Return to Petropavlovsk-Kamchatsky: Subduction in the far north

Authors

  • Evgenii Gordeev,

  • Minoru Kasahara,

  • John Eichelberger


Abstract

For intensity of volcanic and seismic activity and the excitement of geophysical exploration, few places on Earth can match the Kamchatka-Aleutian junction, where the torn Pacific slab dives into the asthenosphere, carrying with it the distal end of the Emperor-Hawaiian Seamount Chain.

Thus, it was fitting that researchers with a focus on North Pacific subduction began, in Petropavlovsk-Kamchatsky Russia, their second round of biennial meetings that have cycled through that city Sapporo, Japan, and Fairbanks Alaska. The 4th Biennial International Workshop on Japan Kamchatka Aleutian Subduction Processes (JKASP) convened at the Institute of Volcanology and Seismology (IVS) of the Russian Academy of Sciences, recently formed through unification of the Institute of Volcanology and the Institute of Volcanic Geology and Geochemistry.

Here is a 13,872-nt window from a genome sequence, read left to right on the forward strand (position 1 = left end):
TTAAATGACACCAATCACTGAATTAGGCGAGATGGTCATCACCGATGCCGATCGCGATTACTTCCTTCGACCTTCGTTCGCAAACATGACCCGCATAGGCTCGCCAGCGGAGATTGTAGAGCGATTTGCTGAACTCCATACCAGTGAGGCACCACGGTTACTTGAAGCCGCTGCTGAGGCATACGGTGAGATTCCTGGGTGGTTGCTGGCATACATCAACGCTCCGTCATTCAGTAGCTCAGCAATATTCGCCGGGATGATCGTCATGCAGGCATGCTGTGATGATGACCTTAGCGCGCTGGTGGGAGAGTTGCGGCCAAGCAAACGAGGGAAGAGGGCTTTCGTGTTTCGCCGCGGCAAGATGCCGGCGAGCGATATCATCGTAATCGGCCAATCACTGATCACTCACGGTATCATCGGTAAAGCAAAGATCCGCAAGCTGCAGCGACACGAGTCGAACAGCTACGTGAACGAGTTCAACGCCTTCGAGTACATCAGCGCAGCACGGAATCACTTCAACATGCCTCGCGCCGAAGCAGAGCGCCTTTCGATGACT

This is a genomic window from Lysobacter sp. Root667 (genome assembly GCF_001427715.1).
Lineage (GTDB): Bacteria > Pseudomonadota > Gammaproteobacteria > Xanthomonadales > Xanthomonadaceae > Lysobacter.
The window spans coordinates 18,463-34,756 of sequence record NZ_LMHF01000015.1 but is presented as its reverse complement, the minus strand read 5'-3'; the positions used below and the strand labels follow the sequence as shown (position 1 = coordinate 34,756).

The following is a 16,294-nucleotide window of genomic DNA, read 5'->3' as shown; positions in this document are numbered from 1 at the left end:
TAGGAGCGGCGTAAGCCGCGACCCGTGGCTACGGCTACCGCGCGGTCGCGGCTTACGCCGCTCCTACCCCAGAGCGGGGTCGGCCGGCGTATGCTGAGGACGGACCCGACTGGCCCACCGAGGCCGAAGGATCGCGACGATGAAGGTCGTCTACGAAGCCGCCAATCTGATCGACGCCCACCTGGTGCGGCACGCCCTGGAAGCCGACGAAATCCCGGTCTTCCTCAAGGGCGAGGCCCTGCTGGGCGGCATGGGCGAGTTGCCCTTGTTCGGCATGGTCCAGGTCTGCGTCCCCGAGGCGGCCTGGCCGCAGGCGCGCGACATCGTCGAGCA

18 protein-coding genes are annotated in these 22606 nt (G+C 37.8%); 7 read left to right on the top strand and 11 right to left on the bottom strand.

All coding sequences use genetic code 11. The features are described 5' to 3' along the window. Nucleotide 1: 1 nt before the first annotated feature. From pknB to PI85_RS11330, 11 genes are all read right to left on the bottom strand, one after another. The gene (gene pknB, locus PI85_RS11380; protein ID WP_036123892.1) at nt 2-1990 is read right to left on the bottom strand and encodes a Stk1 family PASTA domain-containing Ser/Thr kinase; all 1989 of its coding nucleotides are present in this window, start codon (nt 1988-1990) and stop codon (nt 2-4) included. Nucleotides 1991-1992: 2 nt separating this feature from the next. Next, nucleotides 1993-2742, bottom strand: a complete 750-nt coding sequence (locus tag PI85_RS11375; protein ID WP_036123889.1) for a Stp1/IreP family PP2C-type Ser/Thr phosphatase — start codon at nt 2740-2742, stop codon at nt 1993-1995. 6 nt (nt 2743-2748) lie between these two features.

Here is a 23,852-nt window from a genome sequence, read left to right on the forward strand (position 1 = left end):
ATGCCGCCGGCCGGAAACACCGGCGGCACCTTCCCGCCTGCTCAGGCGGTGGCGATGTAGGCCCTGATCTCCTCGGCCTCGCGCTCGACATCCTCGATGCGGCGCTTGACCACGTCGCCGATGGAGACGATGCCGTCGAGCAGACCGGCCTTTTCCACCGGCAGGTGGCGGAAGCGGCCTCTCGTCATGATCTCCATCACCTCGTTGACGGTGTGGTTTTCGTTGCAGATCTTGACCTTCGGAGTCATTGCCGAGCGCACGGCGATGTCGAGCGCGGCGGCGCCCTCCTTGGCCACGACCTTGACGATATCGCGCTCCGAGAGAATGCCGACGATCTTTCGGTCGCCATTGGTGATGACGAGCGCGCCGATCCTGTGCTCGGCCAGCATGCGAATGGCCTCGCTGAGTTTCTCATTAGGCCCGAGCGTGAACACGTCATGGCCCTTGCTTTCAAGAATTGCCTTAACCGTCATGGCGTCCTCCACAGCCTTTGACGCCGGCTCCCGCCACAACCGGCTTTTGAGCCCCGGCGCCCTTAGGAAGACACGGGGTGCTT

Ancillary